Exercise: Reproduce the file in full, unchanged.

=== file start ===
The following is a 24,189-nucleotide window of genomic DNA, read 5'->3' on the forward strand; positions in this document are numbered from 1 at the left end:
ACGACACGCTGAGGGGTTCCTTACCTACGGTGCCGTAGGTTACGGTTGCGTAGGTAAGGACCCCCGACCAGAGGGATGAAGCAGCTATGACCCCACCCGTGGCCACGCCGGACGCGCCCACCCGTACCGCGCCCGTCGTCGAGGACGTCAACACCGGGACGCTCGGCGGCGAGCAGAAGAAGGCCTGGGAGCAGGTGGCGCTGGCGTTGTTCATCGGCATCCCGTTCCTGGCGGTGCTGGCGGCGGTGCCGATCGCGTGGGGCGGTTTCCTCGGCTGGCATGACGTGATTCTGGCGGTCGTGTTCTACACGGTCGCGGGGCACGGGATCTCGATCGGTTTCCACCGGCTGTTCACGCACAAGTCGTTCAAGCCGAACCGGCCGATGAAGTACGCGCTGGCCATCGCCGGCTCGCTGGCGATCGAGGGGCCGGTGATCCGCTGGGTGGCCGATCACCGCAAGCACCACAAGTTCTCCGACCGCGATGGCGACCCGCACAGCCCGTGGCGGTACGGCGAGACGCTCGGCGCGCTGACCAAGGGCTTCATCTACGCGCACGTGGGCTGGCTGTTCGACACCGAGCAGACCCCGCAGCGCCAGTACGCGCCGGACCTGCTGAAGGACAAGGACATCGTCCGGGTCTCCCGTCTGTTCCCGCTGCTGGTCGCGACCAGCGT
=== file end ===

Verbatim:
The following is a 24,189-nucleotide window of genomic DNA, read 5'->3' on the forward strand; positions in this document are numbered from 1 at the left end:
ACGACACGCTGAGGGGTTCCTTACCTACGGTGCCGTAGGTTACGGTTGCGTAGGTAAGGACCCCCGACCAGAGGGATGAAGCAGCTATGACCCCACCCGTGGCCACGCCGGACGCGCCCACCCGTACCGCGCCCGTCGTCGAGGACGTCAACACCGGGACGCTCGGCGGCGAGCAGAAGAAGGCCTGGGAGCAGGTGGCGCTGGCGTTGTTCATCGGCATCCCGTTCCTGGCGGTGCTGGCGGCGGTGCCGATCGCGTGGGGCGGTTTCCTCGGCTGGCATGACGTGATTCTGGCGGTCGTGTTCTACACGGTCGCGGGGCACGGGATCTCGATCGGTTTCCACCGGCTGTTCACGCACAAGTCGTTCAAGCCGAACCGGCCGATGAAGTACGCGCTGGCCATCGCCGGCTCGCTGGCGATCGAGGGGCCGGTGATCCGCTGGGTGGCCGATCACCGCAAGCACCACAAGTTCTCCGACCGCGATGGCGACCCGCACAGCCCGTGGCGGTACGGCGAGACGCTCGGCGCGCTGACCAAGGGCTTCATCTACGCGCACGTGGGCTGGCTGTTCGACACCGAGCAGACCCCGCAGCGCCAGTACGCGCCGGACCTGCTGAAGGACAAGGACATCGTCCGGGTCTCCCGTCTGTTCCCGCTGCTGGTCGCGACCAGCGT